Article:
As an avid reader and writer, I love books about books and libraries. Here are some outstanding ones.
Every once in a while you pick up a book that makes its way straight to your heart: Alphamaniacs, Builders of 26 Wonders of the Word, written by Paul Fleischman and illustrated by Melissa Sweet is such a book. The text is a poetic description of 26 people who made a difference in the world of language – some are writers, others invented a new style or printed books in a new, unique way. Rather than a summation of biographies the author used the voice of a circus ringmaster to introduce each ‘Wonder of the Word’. There is Jean-Dominique Bauby who became paralyzed except for one eye lid and ended up dictating an entire novel by blinking the letters. An astonishing feat. Jumping back and forth through the ages, the book celebrates European writers and native Americans, among others. One is Jessie Little Doe Baird who singlehanded saved her Wampanoag language, actually bringing it back from extinction. There’s the inventor of Klingon as well as the creator of Esperanto, a universal language created by Ludwik Zamenhof in Poland in hopes of promoting peace and understanding between people.
Each story is accompanied by a piece of art by the incredible master of collage, Caldecott Honor illustrator Melissa Sweet, making this book is a feast for the eye and ear of any booklover.
Candlewick Studio, ISBN 978-0763690663
Another book I fell in love with is the picturebook A Child of Books by Oliver Jeffers and Sam Winston. One of those fabulous books for anyone who knows the value of stories, this one starts with a pen and a blank page. Then the main character takes us along on a celebration of books, through illustrations composed of words from those very books. While sailing the ocean, the words forming the waves are from books like Ten Thousand Leagues Under The Sea, The Swiss Family Robinson and more. Kids climb mountains of words from Peter Pan to reach the sky. They discover treasure and wander through forests made of book spines. I love this book and its powerful images, and I suspect that booklovers of all ages will love it, too.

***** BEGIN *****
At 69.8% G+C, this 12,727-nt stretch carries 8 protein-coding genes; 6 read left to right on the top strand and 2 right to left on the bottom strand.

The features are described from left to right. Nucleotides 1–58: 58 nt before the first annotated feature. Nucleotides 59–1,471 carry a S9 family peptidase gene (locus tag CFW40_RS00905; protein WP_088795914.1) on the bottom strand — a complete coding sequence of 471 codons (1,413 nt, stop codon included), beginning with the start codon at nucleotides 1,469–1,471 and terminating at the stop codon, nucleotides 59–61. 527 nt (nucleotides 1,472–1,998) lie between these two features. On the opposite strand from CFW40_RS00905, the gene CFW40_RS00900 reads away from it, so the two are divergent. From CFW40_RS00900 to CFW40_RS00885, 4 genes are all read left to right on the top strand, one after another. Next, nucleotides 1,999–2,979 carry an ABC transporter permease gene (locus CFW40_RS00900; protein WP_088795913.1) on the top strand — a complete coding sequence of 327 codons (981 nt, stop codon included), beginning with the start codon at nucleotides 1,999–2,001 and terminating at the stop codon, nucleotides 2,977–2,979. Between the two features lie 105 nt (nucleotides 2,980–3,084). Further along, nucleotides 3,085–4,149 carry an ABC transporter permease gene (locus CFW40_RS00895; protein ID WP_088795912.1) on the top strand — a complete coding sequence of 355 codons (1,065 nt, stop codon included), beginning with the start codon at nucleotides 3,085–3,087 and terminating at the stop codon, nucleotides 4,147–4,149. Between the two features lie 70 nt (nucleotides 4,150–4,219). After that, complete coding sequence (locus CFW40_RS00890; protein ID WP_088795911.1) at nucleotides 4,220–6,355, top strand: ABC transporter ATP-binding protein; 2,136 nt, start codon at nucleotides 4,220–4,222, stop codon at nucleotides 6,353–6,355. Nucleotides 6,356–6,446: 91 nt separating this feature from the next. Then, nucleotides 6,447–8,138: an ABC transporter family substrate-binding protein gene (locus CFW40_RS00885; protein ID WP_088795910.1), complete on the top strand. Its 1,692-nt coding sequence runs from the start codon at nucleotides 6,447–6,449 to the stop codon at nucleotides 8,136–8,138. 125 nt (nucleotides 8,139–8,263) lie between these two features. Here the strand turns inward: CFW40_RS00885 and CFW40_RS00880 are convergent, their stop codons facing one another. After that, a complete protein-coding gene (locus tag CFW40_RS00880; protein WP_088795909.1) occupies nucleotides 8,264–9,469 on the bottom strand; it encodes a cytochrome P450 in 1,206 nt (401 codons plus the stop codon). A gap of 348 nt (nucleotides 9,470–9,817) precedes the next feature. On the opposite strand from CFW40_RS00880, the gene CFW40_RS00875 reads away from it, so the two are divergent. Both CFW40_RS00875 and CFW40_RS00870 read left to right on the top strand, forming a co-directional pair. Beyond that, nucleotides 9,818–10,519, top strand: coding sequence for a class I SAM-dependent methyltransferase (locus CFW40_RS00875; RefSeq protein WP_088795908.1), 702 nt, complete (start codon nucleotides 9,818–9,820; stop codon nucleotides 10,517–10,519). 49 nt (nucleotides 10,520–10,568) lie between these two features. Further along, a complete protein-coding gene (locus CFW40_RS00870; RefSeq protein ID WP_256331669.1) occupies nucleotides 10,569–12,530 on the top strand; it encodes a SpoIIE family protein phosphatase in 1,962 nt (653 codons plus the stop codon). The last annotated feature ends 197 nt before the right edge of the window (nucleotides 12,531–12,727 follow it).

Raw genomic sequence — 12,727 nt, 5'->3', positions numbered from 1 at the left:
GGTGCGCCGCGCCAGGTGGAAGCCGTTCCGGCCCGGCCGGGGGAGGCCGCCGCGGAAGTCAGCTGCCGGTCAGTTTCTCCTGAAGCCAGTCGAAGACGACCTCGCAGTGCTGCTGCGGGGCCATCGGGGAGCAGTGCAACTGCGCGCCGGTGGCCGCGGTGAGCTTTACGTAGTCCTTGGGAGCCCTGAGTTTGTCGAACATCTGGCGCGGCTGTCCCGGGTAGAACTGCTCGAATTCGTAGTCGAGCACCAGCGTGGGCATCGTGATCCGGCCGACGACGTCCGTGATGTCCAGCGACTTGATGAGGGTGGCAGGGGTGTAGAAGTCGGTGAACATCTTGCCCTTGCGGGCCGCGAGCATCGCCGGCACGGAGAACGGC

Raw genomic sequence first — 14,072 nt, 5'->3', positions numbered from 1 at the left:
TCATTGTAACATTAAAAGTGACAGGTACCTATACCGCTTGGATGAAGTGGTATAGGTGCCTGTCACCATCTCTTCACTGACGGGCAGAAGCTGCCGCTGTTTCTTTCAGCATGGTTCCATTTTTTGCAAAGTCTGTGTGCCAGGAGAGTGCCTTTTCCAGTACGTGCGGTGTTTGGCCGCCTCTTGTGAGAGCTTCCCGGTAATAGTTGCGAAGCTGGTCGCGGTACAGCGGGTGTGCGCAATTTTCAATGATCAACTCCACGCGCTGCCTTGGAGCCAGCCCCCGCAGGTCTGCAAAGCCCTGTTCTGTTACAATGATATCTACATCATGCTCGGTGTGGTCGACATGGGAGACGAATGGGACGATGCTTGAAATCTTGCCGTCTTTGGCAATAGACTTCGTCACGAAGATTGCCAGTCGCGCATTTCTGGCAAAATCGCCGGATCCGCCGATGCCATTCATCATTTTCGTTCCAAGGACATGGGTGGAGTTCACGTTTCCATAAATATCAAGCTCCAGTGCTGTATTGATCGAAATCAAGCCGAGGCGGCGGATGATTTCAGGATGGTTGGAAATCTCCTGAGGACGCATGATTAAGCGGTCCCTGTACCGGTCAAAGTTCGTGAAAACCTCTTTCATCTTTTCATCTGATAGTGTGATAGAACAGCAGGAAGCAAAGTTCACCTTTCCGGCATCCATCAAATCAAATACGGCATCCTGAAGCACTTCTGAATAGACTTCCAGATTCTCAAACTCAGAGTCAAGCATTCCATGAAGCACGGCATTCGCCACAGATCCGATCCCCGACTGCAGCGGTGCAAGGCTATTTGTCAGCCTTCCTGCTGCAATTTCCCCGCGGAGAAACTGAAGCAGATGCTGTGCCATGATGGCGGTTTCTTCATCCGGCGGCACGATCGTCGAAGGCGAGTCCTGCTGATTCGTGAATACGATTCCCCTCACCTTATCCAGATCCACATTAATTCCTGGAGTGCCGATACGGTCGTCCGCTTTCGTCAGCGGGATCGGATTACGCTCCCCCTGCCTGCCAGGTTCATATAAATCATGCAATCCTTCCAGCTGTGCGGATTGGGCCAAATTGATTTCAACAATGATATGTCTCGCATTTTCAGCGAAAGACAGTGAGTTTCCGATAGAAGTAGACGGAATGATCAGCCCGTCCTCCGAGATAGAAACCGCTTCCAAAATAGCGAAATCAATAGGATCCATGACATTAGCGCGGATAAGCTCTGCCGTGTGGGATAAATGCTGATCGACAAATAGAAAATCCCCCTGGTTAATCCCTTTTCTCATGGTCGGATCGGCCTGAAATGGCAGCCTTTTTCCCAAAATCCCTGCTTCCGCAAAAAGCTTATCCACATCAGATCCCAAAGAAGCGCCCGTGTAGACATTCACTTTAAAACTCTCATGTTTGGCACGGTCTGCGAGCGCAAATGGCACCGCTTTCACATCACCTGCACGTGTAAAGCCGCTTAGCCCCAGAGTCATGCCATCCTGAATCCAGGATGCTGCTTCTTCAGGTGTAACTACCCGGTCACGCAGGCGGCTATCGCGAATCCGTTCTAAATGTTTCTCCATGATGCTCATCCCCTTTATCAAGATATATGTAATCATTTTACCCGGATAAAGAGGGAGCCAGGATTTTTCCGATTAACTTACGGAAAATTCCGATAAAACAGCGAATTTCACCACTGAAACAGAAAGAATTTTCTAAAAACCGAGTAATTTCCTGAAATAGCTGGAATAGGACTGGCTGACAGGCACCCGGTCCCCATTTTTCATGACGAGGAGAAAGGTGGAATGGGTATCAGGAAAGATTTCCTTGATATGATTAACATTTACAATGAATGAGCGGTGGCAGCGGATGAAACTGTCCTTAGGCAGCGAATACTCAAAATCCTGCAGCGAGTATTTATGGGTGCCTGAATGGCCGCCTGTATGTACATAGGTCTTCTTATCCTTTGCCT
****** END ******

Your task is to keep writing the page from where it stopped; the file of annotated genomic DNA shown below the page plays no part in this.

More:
Candlewick Press, ISBN 978-0-7636-9077-9
Oliver Jeffers is also the creator of The Incredible Book Eating Boy, a hilarious picture book to share with Kindergartens or older. Henry devours books, literally. The more he eats, the smarter he gets. Until he is so stuff full of books that he gets a tummy ache. Then he discovers that reading books is much better than eating books, and he gets smarter yet. The ‘real bite’ out of the back cover is a fun bonus.
ASIN : B007XJ7388
The Library of Ever by Zeno Alexander
As soon as I spotted this novel for young readers in my local bookstore, I knew I had to own it. And it was a wise choice. As I read, I met Lenora and traveled along on her wild adventures through the ages and around the globe, all entered through a library.
Lenora is ‘hired’ as Fourth Assistant Apprentice Librarian and climbs her way up the library ladder, through solving problems and risking her life for knowledge. ‘Knowledge is a Light’ is the library’s slogan, chiseled in stone, and Lenore knows it’s true, especially when she encounters dark forces who want to get rid of books and ban others from gathering knowledge through reading.
I’ve read many other books with a library theme: Escape From Mr. Lemoncello’s Library for instance. But those books are merely fun entertainment. The Library of Ever actually has a whole layer beyond its entertainment value that, almost imperceptibly, demonstrates the importance of books, research and the freedom to read.
I soon loved how this unique book blends fantasy with true questions, asked at the Help Desk and whose answers can be found only be doing research. The book is very cleverly written because we all have asked some of the questions and often have made the mistake of not enough fact checking. Reading, I learned some very interesting facts – from the highest point on earth (not what you think!) to Minoan Literature, from leap years to hieroglyphs. Readers’ minds can truly grow on this book.
Underlying all of Lenora’s adventures is the threat of Dark Forces. As the Chief Librarian states at one point: ‘the value of a Library cannot be counted in money.’ Same with the book – it was well worth the 10.- purchase price and both my grandson and I gained much more from the reading experience than just fun hours spent reading together. We kept sharing what we learned by saying “Did you know this? And listen to this!”…
Fantasy is not normally a genre I enjoy but now I can’t wait to read the next title: Rebel in the Library of Ever.